The second generation of computers extended from 1959 until 1964 and were characterized by transistor technology. The transistor was developed by John Bardeen and others at the Bell Laboratories in New Jersey. Bardeen studied substances that permitted a limited amount of electricity through them—semiconductors. Transistors using semiconductor material could perform the work of vacuum tubes and took up less space.
Because transistors were smaller, the distance between operating parts was reduced and speed of performance was increased significantly. Transistors were also much cooler than vacuum tubes, reducing the need for expensive air conditioning in areas where computers were housed.
Transistors did present several problems, though. They were relatively expensive because each transistor and its related parts had to be individually inserted into holes in a plastic board. Also, wires had to be fastened by floating boards in a pool of molten solder. Even thought the distance between individual parts was reduced, it was still great enough to limit speed of computer operations. The next generation of computers helped to alleviate some of these problems.
The development of integrated circuits in 1963 spawned the third generation of computers, lasting from 1964 to 1975. Integrated circuits developed from a need to mass produce transistors in a few simple production steps. The production process begins when tubes of silicon are sliced into wafer thin disks that are chemically pure and cannot hold electrical charge. Then a preconceived design is etched onto the surface of the wafer with the use of light rays.
The integrated circuit continued the trend toward miniaturization that has resulted in the popularity of the microcomputer and the personal computer system. Integrated circuit technology spawned a generation of computers that had greater storage capacity and technically increased speeds of performance. Many accessory devices were developed and marketed, such as magnetic tape drives and disc drives. Popular programming languages were developed and refined, many of which are still in use today.
Third generation computers are not aimed at specific applications such as business or scientific use. Rather, they were designed as general purpose computers. They represented a giant leap forward in the data processing field. Not only were speed and reliability enhanced, but power consumption was decreased markedly. Computers became smaller and less expensive, putting computer power into the hands of a greater number of users than ever before. Computer Technology began to snowball.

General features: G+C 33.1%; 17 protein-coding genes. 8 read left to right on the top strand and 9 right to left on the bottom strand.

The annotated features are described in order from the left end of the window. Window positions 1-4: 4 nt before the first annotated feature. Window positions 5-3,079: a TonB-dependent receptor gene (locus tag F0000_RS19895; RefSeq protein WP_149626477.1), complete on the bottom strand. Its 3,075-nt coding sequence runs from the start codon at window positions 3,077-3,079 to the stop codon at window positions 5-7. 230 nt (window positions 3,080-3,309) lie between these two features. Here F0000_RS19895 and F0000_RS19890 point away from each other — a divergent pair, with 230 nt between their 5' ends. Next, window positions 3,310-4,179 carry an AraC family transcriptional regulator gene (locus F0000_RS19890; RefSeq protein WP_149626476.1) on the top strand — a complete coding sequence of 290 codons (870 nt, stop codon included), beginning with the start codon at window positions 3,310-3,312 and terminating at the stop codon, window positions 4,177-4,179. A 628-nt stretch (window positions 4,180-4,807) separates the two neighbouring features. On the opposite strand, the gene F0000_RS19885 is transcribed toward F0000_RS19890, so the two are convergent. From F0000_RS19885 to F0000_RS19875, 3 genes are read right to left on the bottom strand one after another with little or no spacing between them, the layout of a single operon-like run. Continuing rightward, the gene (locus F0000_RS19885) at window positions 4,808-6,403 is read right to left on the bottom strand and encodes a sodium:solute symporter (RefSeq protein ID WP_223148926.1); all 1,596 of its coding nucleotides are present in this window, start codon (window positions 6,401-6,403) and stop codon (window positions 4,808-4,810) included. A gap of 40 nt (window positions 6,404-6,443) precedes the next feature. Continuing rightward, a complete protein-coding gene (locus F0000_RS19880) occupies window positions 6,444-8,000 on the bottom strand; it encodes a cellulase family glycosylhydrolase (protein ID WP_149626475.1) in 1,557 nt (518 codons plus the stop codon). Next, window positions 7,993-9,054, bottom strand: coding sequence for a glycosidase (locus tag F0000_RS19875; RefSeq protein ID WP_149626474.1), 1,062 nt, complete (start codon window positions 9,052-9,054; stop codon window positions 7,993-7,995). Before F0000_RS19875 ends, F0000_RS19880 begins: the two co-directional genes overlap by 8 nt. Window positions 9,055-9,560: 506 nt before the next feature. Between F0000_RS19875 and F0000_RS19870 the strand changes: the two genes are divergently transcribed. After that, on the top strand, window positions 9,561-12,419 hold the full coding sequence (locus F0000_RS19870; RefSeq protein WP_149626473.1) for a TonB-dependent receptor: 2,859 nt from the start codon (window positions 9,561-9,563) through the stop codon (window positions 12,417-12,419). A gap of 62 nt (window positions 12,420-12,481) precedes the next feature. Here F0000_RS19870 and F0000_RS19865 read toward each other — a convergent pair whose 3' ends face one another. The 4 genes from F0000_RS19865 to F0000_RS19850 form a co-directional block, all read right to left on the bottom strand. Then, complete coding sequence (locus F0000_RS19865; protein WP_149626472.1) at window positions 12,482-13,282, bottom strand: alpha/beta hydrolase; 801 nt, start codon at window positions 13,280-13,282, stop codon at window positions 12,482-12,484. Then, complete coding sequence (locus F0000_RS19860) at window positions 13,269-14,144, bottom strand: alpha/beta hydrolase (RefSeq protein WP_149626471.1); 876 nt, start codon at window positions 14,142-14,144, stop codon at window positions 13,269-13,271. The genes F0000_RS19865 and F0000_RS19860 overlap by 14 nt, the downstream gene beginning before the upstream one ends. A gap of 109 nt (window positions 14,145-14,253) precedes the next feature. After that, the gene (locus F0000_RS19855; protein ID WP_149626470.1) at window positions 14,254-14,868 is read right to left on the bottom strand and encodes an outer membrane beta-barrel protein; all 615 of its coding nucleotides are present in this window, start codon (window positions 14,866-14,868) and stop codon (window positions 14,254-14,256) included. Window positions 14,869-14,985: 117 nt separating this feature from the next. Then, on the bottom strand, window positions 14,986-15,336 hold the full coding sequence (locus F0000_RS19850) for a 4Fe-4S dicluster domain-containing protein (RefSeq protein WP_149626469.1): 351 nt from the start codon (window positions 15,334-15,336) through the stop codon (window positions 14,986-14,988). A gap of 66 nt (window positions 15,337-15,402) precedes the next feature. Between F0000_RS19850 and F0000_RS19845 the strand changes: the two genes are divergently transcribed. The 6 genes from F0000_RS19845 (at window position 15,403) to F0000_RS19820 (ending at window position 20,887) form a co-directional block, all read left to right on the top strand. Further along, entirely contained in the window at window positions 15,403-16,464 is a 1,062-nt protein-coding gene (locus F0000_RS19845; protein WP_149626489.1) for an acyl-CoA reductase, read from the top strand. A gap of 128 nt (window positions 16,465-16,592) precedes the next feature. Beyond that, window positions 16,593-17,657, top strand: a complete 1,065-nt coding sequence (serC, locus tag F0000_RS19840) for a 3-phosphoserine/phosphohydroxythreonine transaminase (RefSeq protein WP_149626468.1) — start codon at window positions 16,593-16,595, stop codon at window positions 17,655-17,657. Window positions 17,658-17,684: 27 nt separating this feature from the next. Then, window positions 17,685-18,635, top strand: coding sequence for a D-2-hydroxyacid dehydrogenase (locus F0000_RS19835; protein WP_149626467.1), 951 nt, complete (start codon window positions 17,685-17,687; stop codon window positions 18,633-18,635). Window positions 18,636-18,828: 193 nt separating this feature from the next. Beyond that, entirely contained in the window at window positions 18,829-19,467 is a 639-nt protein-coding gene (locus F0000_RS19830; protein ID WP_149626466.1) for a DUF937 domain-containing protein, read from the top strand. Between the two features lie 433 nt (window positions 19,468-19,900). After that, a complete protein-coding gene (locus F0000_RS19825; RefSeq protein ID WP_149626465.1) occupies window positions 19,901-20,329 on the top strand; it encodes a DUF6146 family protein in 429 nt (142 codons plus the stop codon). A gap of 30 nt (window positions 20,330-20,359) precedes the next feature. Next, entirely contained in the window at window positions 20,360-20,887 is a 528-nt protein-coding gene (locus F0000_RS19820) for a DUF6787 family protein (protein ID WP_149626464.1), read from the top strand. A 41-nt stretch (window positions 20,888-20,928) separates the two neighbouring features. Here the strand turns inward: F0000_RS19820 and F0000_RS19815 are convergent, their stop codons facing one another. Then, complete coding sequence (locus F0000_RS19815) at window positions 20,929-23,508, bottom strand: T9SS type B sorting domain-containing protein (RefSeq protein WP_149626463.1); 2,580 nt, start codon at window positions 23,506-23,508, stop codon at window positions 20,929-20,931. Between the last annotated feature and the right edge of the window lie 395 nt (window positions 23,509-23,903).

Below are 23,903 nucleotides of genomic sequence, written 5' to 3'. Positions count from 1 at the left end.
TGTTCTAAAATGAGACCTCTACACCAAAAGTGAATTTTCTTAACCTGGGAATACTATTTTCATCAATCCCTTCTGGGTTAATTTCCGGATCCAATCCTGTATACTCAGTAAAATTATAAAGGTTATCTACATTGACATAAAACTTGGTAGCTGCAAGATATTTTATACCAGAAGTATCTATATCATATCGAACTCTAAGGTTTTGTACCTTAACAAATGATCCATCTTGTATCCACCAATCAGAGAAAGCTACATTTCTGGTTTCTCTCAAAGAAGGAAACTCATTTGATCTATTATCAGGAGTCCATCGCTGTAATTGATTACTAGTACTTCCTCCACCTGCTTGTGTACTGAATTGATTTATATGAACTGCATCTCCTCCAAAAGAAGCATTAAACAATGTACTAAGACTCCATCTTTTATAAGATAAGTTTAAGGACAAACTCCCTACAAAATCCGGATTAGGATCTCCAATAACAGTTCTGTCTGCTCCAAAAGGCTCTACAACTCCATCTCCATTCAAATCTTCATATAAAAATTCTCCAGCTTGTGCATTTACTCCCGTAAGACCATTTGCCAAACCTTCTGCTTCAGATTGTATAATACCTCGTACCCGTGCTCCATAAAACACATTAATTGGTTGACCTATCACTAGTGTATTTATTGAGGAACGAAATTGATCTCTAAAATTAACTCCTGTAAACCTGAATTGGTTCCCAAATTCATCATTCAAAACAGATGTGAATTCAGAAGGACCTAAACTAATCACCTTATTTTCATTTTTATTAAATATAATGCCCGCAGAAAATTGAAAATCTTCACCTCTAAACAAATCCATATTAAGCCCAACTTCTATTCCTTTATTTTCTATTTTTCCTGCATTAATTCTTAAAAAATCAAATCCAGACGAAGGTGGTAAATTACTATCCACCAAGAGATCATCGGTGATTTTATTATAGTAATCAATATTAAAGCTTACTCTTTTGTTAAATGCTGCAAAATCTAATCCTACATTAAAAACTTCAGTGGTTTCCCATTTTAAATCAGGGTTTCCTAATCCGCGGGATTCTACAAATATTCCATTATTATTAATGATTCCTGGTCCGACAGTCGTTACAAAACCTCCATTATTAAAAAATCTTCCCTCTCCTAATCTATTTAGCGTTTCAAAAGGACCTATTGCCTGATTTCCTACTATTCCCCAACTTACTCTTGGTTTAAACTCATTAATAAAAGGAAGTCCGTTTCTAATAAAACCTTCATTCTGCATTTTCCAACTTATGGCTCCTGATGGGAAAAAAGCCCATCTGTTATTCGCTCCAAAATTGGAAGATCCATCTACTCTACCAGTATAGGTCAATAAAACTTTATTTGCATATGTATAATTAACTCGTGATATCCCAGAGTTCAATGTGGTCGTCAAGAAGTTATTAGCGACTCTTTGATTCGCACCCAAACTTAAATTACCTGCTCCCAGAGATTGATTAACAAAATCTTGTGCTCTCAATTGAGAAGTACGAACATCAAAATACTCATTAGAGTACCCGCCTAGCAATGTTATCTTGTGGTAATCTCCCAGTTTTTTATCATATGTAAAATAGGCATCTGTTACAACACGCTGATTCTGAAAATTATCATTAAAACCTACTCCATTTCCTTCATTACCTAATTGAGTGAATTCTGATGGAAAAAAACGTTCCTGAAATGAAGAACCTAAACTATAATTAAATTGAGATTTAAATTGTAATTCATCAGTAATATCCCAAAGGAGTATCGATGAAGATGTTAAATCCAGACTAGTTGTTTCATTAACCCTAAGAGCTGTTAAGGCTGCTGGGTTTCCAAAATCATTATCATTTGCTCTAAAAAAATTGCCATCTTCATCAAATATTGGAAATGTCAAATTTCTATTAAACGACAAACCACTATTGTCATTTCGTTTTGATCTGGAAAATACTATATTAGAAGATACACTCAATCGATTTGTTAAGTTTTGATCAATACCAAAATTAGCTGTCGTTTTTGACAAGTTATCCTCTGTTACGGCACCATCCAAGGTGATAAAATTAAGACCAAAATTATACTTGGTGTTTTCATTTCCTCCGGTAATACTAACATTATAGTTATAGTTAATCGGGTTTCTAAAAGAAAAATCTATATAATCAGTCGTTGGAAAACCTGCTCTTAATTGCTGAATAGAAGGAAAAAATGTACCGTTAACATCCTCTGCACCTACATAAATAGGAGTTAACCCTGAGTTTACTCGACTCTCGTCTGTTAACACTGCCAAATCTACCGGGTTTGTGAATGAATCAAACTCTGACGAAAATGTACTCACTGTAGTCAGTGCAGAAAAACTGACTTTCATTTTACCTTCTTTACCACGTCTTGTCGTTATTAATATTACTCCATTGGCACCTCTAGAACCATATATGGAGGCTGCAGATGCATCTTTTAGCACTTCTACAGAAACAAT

Engineers were not satisfied with the degree of miniaturization that resulted from the integrated circuit. Also, the integrated circuits of the third generation were designed primarily with chips having the only function. As engineers learned how to manufacture chips more easily, they conceived the idea of grouping an assortment of functions on a single chip, creating a microelectronic “system” capable of performing various tasks required for a single job. This technology became known as Large Scale Integration (LSI). Thus, the fourth generation of computers was born in the mid-1970’s.
LSI technology has also been responsible for the recent popularity of the microcomputer. These “Litt1e giants” fit easily on a desk top and put computer power in the hands of an increased number of people. Declining prices of powerful computer systems have also encouraged development of the electronics field in genera1. LSI turned computer technology into big business, and this trend will certainly continue in the foreseeable future.
A hint of tomorrow’s computer capability can be found in the IBM 3081, introduced in 1980. This computer is twice as powerful as its immediate predecessor. It was designed with Very Large Scale Integrated (VLSI) circuitry further increases the speed at which computers are able to function. Multiprocessing—the simultaneous running of several programs by one computer is likely to develop further in the fifth generation of computers. Computers will continue to get smaller as well as prices becoming lower.